Bridges within the Forum
Charles H. Holbrow
What can the Forum on Education and the AAPT do for each other? I
was a member of the APS Committee on Education as we worked in 1990-91
to found the FEd, and I remember our aspiration was to involve research
and industrial physicists in the rising efforts of their local communities
to improve science education in general and physics education in particular.
The objective of the Forum shall be the advancement and diffusion
of knowledge regarding the inter-relation of physics, physicists and
education. The Forum shall provide for all members of the Society an
opportunity for discussion of and involvement with matters of physics
The mission of the AAPT,
The objectives of this Association shall be the advancement of the
teaching of physics and the furtherance of an appreciation for
the role of physics in our culture certainly supports a similar goal
for its members.
The perspectives of FEd and AAPT members can be rather different,
however. About 3000 members of AAPT teach high-school physics, and
they are on the front-lines of state and local efforts to reshape science
education. Few of the approximately 4000 members of the FEd teach below
the college level, and an appreciable fraction of them do not teach
at all. At the local level their concerns are likely to be to see that
their children are well educated. Many also wish to help enrich local
school programs by bringing their own expertise into the school or
by providing access to the facilities of industrial, university, or
laboratory research organizations.
AAPT and APS staffs already co-operate in several important projects.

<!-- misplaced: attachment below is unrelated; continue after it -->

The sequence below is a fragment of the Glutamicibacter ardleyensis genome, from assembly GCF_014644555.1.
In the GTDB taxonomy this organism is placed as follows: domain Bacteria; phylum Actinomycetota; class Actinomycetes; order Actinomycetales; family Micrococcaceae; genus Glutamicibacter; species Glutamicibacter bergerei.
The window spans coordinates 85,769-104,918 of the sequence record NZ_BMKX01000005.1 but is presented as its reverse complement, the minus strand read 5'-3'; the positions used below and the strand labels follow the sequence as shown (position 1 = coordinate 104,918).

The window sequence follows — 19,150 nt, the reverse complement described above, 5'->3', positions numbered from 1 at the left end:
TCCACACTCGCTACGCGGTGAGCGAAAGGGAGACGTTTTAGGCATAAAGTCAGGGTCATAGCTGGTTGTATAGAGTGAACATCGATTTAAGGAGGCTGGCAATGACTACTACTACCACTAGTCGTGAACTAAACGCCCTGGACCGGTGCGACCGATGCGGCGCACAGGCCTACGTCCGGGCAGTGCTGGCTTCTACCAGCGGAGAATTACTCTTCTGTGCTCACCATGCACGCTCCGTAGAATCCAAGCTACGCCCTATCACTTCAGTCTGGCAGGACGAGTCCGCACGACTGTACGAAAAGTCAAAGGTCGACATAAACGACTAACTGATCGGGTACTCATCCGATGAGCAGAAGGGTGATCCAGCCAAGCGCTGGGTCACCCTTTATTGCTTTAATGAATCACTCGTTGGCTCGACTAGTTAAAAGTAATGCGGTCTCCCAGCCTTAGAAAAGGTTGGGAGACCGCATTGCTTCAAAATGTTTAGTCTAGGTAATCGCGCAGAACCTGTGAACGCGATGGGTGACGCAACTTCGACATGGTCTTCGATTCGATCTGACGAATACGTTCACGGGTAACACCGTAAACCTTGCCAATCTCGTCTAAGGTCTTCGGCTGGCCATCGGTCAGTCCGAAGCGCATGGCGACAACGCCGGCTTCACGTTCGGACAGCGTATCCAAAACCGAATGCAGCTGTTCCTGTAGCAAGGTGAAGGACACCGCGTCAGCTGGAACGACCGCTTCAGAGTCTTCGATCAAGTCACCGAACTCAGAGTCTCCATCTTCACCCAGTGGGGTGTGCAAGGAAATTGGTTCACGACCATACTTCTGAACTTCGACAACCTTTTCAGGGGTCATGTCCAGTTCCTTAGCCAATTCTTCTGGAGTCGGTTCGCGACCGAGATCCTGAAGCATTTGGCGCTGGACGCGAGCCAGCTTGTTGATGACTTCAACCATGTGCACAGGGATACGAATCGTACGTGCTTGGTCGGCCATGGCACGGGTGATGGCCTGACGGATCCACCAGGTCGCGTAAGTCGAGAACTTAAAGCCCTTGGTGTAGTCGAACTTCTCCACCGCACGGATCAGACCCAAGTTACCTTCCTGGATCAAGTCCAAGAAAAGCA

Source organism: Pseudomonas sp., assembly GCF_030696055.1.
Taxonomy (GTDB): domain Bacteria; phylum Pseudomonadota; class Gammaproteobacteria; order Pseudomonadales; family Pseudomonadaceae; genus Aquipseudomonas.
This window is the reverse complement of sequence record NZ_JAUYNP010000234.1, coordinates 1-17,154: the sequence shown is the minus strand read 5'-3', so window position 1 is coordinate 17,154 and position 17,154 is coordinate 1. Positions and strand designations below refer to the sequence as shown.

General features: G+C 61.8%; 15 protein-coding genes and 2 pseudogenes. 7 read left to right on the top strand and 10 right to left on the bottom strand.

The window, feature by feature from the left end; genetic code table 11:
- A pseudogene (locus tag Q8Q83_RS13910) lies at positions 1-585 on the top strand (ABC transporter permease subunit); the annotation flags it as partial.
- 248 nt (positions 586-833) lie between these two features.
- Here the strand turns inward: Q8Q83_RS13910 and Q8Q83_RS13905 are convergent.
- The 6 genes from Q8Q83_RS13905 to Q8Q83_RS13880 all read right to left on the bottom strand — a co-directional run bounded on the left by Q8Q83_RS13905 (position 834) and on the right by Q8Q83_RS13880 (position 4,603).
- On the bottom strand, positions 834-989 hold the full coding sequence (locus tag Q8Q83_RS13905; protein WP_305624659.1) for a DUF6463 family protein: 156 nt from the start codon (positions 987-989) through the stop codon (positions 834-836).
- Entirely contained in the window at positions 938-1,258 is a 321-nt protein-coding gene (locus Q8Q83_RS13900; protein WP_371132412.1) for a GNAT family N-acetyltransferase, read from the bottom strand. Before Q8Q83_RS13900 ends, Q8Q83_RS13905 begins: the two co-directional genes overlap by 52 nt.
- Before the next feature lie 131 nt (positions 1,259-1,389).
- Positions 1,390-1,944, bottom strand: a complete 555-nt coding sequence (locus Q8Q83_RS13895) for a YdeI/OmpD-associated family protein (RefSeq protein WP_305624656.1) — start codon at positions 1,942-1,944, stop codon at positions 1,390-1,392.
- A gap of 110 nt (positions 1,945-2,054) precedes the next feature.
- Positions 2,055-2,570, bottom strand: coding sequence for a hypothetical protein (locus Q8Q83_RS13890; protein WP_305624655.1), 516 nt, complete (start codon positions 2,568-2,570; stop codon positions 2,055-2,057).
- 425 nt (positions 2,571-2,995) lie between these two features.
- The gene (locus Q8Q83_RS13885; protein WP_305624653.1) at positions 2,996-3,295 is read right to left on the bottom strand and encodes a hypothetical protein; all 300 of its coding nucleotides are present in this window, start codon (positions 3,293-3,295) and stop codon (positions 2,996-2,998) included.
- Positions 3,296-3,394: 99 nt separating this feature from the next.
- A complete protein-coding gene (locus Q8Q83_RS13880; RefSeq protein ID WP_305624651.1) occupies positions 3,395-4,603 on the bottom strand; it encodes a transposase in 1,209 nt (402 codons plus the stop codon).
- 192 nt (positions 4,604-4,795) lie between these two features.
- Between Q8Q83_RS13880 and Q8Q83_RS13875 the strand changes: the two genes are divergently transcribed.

For example: APS (Fred Stein), with significant contributions from
AAPT and AIP, is leading the PhysTEC program to build links between
physics departments and schools of education in order to improve the
science preparation of K-8 teachers; AAPT (Bruce Mason), with significant
help from APS, AAS and AIP, is developing for the National Science
Digital Library (NSDL) a physics component that will provide physics
teachers with curricula resources keyed to the age and preparation
of their students.
But FEd and AAPT can benefit from direct cooperation. Let me mention
just two of many possibilities. First, anyone reading the FEd Newsletter
has to be struck by the thoughtfulness and the imagination of many
of its articles. The FEd thus acts as a think-tank for physics education,
a rich source of interesting ideas. AAPT publications -- The Physics
Teacher, the American Journal of Physics and the AAPT
Announcer -- are also sources of commentary about physics education. I
believe that more exchange of articles, more cross publication would
benefit members of both organizations.
Second, although AAPT and FEd share members of four-year colleges
and universities in common, we also connect to different parts of the
physics community. Where the FEd enlists the industrial, university
and research laboratory physicists that do not generally join AAPT,
an important portion of AAPT membership are energetic and imaginative
physics teachers from secondary schools and two-year colleges. These
non-overlapping constituencies of the FEd and the AAPT can benefit
from communication with each other. AAPT national meetings provide
a unique opportunity for people from the physics research community
to meet and talk with a wide variety of physics teachers. Recently,
at the behest of the FEd the APS has arranged for AAPT members to attend
for free the FEd-sponsored sessions at the APS March 2003 meeting.
AAPT is planning to respond with a similar gesture. By this kind of
cooperation the FEd and the AAPT can foster better communication between
various parts of the physics community, and everyone - especially physics
students - will benefit.
If you have ideas for other ways AAPT and FEd might cooperate, I would
be very pleased to receive them.
Charles Holbrow, the Charles A. Dana Professor of Physics in the
Department of Physics and Astronomy at Colgate University, is President-elect
of AAPT. He is an APS Fellow and a member of the Executive Committee
of the Forum on Education. email@example.com.